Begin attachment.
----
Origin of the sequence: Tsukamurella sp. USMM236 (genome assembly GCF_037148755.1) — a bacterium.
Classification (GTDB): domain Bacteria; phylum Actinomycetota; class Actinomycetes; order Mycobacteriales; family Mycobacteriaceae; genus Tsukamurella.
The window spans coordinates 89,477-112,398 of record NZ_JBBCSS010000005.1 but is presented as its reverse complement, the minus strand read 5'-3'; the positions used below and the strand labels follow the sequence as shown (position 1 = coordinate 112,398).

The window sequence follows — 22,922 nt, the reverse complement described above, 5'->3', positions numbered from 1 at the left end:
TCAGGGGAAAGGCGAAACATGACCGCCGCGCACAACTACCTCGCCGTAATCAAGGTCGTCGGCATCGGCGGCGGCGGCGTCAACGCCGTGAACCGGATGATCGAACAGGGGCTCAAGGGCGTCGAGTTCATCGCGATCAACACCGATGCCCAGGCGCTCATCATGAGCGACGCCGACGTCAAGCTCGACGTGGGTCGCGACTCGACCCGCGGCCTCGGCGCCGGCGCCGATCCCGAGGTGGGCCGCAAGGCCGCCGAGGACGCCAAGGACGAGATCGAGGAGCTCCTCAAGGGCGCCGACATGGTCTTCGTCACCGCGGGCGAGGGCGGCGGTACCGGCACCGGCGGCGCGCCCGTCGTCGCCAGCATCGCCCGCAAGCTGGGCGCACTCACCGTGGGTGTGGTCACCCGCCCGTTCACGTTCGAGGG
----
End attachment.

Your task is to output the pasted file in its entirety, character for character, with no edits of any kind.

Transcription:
Origin of the sequence: Tsukamurella sp. USMM236 (genome assembly GCF_037148755.1) — a bacterium.
Classification (GTDB): domain Bacteria; phylum Actinomycetota; class Actinomycetes; order Mycobacteriales; family Mycobacteriaceae; genus Tsukamurella.
The window spans coordinates 89,477-112,398 of record NZ_JBBCSS010000005.1 but is presented as its reverse complement, the minus strand read 5'-3'; the positions used below and the strand labels follow the sequence as shown (position 1 = coordinate 112,398).

The window sequence follows — 22,922 nt, the reverse complement described above, 5'->3', positions numbered from 1 at the left end:
TCAGGGGAAAGGCGAAACATGACCGCCGCGCACAACTACCTCGCCGTAATCAAGGTCGTCGGCATCGGCGGCGGCGGCGTCAACGCCGTGAACCGGATGATCGAACAGGGGCTCAAGGGCGTCGAGTTCATCGCGATCAACACCGATGCCCAGGCGCTCATCATGAGCGACGCCGACGTCAAGCTCGACGTGGGTCGCGACTCGACCCGCGGCCTCGGCGCCGGCGCCGATCCCGAGGTGGGCCGCAAGGCCGCCGAGGACGCCAAGGACGAGATCGAGGAGCTCCTCAAGGGCGCCGACATGGTCTTCGTCACCGCGGGCGAGGGCGGCGGTACCGGCACCGGCGGCGCGCCCGTCGTCGCCAGCATCGCCCGCAAGCTGGGCGCACTCACCGTGGGTGTGGTCACCCGCCCGTTCACGTTCGAGGG